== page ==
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World War 3.0: Microsoft and Its Enemies

by

World War 3.0: Microsoft and Its Enemies Cover

 

Synopses & Reviews

Publisher Comments:

The Internet Revolution, like all great industrial changes, has made the world's elephantine media companies tremble that their competitors-whether small and nimble mice or fellow elephants-will get to new terrain first and seize its commanding heights. In a climate in which fear and insecurity are considered healthy emotions, corporate violence becomes commonplace. In the blink of an eye-or the time it has taken slogans such as The Internet changes everything to go from hyperbole to banality-creative destruction has wracked the global economy on an epic scale.

No one has been more powerful or felt more fear or reacted more violently than Bill Gates and Microsoft. Afraid that any number of competitors might outflank them-whether Netscape or Sony or AOL Time Warner or Sun or AT&T or Linux-based companies that champion the open-source movement or some college student hacking in his dorm room-Microsoft has waged holy war on all foes, leveraging its imposing strengths.

In World War 3.0, Ken Auletta chronicles this fierce conflict from the vantage of its most important theater of operations: the devastating second front opened up against Bill Gates's empire by the United States government. The book's narrative spine is United States v. Microsoft, the government's massive civil suit against Microsoft for allegedly stifling competition and innovation on a broad scale. With his superb writerly gifts and extraordinary access to all the principal parties, Ken Auletta crafts this landmark confrontation into a tight, character- and incident-filled courtroom drama featuring the best legal minds of our time, including David Boies and Judge Richard Posner. And with the wisdom gleaned fromcovering the converging media, software, and communications industries for The New Yorker for the better part of a decade, Auletta uses this pivotal battle to shape a magisterial reckoning with the larger war and the agendas, personalities, and prospects of its many combatants.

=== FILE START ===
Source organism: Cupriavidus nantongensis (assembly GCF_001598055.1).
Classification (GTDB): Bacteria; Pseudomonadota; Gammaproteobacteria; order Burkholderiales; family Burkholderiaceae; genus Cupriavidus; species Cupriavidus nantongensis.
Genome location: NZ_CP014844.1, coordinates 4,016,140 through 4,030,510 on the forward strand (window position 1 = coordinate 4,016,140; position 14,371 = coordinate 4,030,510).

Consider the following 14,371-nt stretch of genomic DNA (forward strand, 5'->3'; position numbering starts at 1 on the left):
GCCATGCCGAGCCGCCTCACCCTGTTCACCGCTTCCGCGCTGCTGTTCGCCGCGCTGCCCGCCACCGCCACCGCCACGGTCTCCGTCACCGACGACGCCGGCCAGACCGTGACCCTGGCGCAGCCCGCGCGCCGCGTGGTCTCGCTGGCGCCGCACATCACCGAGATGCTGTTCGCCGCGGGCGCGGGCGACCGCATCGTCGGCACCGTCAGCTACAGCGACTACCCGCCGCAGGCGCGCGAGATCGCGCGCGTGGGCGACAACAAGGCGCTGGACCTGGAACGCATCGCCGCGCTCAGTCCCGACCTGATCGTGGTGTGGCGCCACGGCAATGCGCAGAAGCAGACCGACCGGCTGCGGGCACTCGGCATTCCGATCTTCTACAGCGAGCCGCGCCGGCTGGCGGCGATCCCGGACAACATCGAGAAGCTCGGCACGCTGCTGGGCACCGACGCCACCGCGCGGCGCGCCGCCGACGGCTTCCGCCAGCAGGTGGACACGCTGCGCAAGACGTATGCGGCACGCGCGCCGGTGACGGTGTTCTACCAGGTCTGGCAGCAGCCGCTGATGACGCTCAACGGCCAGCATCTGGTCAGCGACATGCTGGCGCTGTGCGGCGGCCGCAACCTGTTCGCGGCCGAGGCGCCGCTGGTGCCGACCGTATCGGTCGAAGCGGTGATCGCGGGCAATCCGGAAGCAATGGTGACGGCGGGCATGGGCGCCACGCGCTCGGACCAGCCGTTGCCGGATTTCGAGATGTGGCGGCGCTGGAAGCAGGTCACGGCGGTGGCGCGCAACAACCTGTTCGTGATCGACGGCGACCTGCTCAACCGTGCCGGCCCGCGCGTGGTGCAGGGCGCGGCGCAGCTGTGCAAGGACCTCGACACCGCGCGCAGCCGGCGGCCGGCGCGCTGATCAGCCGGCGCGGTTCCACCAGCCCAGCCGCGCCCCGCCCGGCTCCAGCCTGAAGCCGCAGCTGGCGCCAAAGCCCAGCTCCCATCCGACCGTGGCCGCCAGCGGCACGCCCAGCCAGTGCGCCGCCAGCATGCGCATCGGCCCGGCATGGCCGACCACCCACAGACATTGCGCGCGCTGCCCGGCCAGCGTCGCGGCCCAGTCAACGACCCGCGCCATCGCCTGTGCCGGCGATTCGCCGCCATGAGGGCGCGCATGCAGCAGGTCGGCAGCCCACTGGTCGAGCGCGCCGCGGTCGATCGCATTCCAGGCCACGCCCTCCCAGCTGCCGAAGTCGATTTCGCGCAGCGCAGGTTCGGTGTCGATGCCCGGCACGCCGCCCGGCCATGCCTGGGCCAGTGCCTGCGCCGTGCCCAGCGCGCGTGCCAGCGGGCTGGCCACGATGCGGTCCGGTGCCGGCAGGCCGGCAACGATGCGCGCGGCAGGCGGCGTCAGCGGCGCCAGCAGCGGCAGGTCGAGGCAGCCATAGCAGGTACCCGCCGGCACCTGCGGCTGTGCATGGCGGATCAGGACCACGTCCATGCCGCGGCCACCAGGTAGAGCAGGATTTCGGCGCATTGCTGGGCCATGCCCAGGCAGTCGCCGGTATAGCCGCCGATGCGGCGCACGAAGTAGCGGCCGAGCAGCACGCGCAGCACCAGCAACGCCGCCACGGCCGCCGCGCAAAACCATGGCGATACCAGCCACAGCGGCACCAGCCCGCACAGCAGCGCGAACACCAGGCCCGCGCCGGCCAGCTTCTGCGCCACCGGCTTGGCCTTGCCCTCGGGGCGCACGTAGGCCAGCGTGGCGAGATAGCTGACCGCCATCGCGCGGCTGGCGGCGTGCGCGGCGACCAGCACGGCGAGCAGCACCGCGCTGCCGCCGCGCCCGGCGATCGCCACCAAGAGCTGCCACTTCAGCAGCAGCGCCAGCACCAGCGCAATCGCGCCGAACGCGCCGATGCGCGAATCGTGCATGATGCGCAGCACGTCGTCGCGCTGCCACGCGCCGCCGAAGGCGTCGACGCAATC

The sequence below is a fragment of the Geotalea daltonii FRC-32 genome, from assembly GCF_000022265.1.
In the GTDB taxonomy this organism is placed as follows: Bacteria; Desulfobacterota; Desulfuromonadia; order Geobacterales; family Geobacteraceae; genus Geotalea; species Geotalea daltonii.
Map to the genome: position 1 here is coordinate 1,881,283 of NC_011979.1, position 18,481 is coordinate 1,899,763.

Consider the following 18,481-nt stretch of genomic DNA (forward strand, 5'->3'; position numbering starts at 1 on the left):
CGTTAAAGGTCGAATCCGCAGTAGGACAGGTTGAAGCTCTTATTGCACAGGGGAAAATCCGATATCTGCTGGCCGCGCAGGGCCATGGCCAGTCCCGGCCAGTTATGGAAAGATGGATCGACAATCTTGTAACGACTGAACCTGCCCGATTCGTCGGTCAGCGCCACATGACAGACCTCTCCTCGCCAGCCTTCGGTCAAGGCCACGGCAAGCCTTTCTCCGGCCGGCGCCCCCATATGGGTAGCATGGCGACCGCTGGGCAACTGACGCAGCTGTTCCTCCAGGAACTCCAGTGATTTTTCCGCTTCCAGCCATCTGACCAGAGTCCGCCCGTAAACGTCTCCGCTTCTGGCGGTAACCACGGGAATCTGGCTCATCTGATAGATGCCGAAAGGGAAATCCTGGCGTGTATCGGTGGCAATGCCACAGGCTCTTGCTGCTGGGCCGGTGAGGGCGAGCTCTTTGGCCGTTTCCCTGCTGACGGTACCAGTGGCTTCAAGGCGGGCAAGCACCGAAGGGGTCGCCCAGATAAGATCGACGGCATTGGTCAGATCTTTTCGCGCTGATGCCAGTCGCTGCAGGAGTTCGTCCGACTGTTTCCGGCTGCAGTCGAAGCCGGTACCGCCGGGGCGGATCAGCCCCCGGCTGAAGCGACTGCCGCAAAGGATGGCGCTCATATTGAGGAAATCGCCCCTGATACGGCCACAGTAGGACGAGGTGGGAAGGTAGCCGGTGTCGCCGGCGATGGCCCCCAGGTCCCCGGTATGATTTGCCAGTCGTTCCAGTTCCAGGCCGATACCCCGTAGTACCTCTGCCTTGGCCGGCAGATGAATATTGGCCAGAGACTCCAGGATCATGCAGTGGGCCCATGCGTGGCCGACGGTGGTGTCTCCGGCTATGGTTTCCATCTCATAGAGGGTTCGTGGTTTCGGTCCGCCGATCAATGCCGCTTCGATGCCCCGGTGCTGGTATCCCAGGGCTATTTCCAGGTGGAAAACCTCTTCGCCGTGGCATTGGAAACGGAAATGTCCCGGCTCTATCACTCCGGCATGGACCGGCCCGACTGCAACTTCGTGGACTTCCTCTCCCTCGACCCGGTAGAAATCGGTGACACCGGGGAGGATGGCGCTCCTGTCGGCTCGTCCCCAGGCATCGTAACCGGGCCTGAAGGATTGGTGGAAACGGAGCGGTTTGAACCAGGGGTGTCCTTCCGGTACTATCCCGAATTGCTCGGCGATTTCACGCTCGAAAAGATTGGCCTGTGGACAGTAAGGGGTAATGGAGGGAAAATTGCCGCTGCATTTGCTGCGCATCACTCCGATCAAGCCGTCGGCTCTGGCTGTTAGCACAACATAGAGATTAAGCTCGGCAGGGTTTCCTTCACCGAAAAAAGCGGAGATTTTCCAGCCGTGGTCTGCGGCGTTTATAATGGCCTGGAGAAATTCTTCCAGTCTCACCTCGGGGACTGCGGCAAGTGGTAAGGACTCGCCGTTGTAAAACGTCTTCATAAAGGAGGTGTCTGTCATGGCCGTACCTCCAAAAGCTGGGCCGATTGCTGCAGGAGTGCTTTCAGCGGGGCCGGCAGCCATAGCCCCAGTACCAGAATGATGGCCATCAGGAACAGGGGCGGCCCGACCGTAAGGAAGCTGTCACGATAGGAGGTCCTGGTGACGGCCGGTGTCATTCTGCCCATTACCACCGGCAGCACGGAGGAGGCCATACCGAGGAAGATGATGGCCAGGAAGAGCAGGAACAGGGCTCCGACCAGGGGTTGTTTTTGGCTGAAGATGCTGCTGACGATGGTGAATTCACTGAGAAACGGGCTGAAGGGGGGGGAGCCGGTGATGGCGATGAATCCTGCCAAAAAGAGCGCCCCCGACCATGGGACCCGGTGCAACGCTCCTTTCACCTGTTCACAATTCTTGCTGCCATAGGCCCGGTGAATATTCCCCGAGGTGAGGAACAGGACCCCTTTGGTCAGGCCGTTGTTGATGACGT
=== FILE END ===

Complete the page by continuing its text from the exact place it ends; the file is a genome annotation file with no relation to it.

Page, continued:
Review:

"The Microsoft case is the most important legal dispute of this century or the last. Ken Auletta has done something extraordinary in making its significance sing. His book is a perfect integration of the legal and the business drama at the heart of the case. His insights are relevant not just to the narrow field of antitrust but to democracy in a technology-governed world in general, and to the struggles that will define the coming decades." -Lawrence Lessig, author of Code and Other Laws of Cyberspace

Review:

"This is Ken Auletta's best book. It works on several levels. First, it's a dramatic page-turner. Second, it's the definitive but plain-English treatment of an issue that is as important as it is complicated: the historic Microsoft trial, the struggle among corporate giants to control the new economy, and the question of whether government should be a spectator or referee. Third, it's a model of fair-minded yet take-no-prisoners reporting that is packed with revelations. Beyond all that, it's a primer for every lawyer and would-be lawyer in America-a reminder that legal scholarship is no substitute for common sense." -Steven Brill, founder, Court TV, The American Lawyer, Brill's Content, and Contentville

Review: